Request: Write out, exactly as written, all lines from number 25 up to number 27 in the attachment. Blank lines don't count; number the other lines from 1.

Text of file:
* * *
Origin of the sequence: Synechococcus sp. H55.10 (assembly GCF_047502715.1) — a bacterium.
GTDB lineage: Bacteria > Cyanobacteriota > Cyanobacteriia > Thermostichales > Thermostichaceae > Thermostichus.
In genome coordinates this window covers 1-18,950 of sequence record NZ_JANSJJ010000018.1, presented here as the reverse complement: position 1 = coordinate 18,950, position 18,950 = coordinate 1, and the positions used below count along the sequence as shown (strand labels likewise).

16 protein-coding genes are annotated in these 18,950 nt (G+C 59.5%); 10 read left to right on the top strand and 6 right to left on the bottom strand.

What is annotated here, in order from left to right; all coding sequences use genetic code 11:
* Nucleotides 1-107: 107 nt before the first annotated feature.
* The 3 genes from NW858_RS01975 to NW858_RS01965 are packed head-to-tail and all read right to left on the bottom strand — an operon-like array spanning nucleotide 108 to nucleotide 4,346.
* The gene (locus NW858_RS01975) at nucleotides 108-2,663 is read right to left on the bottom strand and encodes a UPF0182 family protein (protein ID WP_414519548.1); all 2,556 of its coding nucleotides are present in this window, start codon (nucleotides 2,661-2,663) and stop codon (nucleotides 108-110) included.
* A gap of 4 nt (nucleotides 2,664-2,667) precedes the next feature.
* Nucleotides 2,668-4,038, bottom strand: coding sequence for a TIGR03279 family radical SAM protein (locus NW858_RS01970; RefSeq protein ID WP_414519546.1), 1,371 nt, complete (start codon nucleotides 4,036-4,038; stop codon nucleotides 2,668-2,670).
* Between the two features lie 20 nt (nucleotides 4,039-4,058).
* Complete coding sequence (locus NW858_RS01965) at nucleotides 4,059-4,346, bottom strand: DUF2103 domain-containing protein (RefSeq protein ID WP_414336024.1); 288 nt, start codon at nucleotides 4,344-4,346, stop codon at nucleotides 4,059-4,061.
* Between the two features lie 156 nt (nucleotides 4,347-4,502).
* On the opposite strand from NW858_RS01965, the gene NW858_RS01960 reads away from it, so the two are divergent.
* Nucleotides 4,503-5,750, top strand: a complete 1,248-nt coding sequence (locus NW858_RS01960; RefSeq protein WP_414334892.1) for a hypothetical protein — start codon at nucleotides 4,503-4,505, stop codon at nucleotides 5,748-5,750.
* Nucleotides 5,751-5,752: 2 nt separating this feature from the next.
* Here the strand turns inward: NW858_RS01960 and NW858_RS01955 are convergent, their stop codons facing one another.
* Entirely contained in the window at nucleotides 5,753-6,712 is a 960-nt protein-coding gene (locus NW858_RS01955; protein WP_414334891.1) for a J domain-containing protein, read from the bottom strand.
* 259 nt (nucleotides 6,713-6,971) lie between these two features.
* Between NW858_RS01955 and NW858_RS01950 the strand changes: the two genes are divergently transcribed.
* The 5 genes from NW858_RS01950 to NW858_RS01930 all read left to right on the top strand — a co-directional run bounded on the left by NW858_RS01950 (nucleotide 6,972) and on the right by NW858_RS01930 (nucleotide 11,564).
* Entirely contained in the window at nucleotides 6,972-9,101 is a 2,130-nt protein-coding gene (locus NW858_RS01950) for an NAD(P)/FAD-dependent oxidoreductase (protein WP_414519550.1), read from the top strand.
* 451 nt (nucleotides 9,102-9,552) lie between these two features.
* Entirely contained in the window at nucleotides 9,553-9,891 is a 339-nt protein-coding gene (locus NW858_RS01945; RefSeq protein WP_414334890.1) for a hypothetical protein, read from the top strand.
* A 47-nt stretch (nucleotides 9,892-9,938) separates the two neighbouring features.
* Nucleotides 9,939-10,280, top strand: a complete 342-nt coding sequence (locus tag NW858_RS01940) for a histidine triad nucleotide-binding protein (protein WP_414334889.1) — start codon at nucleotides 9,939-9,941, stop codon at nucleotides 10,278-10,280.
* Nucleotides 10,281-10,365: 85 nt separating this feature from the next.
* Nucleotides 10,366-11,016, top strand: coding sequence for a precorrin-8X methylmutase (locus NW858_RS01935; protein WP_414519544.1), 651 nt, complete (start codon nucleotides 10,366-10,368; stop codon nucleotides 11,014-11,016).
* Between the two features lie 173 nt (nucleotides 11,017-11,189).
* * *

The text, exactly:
* A 47-nt stretch (nucleotides 9,892-9,938) separates the two neighbouring features.
* Nucleotides 9,939-10,280, top strand: a complete 342-nt coding sequence (locus tag NW858_RS01940) for a histidine triad nucleotide-binding protein (protein WP_414334889.1) — start codon at nucleotides 9,939-9,941, stop codon at nucleotides 10,278-10,280.
* Nucleotides 10,281-10,365: 85 nt separating this feature from the next.